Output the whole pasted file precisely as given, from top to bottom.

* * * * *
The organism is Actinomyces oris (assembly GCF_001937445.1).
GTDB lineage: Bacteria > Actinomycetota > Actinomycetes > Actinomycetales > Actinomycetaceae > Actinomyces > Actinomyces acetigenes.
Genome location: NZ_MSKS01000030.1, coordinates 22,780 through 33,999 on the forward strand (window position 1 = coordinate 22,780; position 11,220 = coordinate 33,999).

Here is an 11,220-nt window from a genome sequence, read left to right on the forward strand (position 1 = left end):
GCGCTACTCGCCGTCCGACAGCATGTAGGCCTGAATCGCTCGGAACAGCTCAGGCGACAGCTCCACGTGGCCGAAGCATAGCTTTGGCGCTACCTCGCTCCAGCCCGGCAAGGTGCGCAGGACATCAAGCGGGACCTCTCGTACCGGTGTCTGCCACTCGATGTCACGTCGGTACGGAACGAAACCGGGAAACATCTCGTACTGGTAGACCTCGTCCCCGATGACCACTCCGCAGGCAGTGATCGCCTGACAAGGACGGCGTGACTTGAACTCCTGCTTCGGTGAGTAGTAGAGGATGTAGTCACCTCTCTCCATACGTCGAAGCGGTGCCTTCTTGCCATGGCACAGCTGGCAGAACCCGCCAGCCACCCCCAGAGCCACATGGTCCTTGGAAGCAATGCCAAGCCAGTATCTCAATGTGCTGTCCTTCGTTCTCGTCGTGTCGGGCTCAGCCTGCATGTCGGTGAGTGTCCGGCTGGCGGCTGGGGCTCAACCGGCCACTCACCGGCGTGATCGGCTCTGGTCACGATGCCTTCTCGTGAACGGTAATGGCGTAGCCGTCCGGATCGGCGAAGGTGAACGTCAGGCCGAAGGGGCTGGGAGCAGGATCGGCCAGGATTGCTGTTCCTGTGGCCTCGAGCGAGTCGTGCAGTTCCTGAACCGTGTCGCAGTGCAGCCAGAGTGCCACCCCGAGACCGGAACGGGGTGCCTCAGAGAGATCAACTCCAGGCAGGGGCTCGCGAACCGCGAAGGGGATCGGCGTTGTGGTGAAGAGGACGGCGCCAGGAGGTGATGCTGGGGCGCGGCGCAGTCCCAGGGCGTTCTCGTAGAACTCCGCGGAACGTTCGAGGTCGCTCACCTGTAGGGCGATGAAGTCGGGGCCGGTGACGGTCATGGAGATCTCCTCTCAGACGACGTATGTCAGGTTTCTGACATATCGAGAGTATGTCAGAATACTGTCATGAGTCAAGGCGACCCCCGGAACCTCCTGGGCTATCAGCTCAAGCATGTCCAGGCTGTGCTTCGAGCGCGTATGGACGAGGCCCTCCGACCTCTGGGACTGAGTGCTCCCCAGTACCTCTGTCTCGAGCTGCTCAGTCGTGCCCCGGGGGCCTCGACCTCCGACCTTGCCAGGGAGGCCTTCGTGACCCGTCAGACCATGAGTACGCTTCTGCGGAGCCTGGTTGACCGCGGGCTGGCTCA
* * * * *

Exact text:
The organism is Actinomyces oris (assembly GCF_001937445.1).
GTDB lineage: Bacteria > Actinomycetota > Actinomycetes > Actinomycetales > Actinomycetaceae > Actinomyces > Actinomyces acetigenes.
Genome location: NZ_MSKS01000030.1, coordinates 22,780 through 33,999 on the forward strand (window position 1 = coordinate 22,780; position 11,220 = coordinate 33,999).

Here is an 11,220-nt window from a genome sequence, read left to right on the forward strand (position 1 = left end):
GCGCTACTCGCCGTCCGACAGCATGTAGGCCTGAATCGCTCGGAACAGCTCAGGCGACAGCTCCACGTGGCCGAAGCATAGCTTTGGCGCTACCTCGCTCCAGCCCGGCAAGGTGCGCAGGACATCAAGCGGGACCTCTCGTACCGGTGTCTGCCACTCGATGTCACGTCGGTACGGAACGAAACCGGGAAACATCTCGTACTGGTAGACCTCGTCCCCGATGACCACTCCGCAGGCAGTGATCGCCTGACAAGGACGGCGTGACTTGAACTCCTGCTTCGGTGAGTAGTAGAGGATGTAGTCACCTCTCTCCATACGTCGAAGCGGTGCCTTCTTGCCATGGCACAGCTGGCAGAACCCGCCAGCCACCCCCAGAGCCACATGGTCCTTGGAAGCAATGCCAAGCCAGTATCTCAATGTGCTGTCCTTCGTTCTCGTCGTGTCGGGCTCAGCCTGCATGTCGGTGAGTGTCCGGCTGGCGGCTGGGGCTCAACCGGCCACTCACCGGCGTGATCGGCTCTGGTCACGATGCCTTCTCGTGAACGGTAATGGCGTAGCCGTCCGGATCGGCGAAGGTGAACGTCAGGCCGAAGGGGCTGGGAGCAGGATCGGCCAGGATTGCTGTTCCTGTGGCCTCGAGCGAGTCGTGCAGTTCCTGAACCGTGTCGCAGTGCAGCCAGAGTGCCACCCCGAGACCGGAACGGGGTGCCTCAGAGAGATCAACTCCAGGCAGGGGCTCGCGAACCGCGAAGGGGATCGGCGTTGTGGTGAAGAGGACGGCGCCAGGAGGTGATGCTGGGGCGCGGCGCAGTCCCAGGGCGTTCTCGTAGAACTCCGCGGAACGTTCGAGGTCGCTCACCTGTAGGGCGATGAAGTCGGGGCCGGTGACGGTCATGGAGATCTCCTCTCAGACGACGTATGTCAGGTTTCTGACATATCGAGAGTATGTCAGAATACTGTCATGAGTCAAGGCGACCCCCGGAACCTCCTGGGCTATCAGCTCAAGCATGTCCAGGCTGTGCTTCGAGCGCGTATGGACGAGGCCCTCCGACCTCTGGGACTGAGTGCTCCCCAGTACCTCTGTCTCGAGCTGCTCAGTCGTGCCCCGGGGGCCTCGACCTCCGACCTTGCCAGGGAGGCCTTCGTGACCCGTCAGACCATGAGTACGCTTCTGCGGAGCCTGGTTGACCGCGGGCTGGCTCA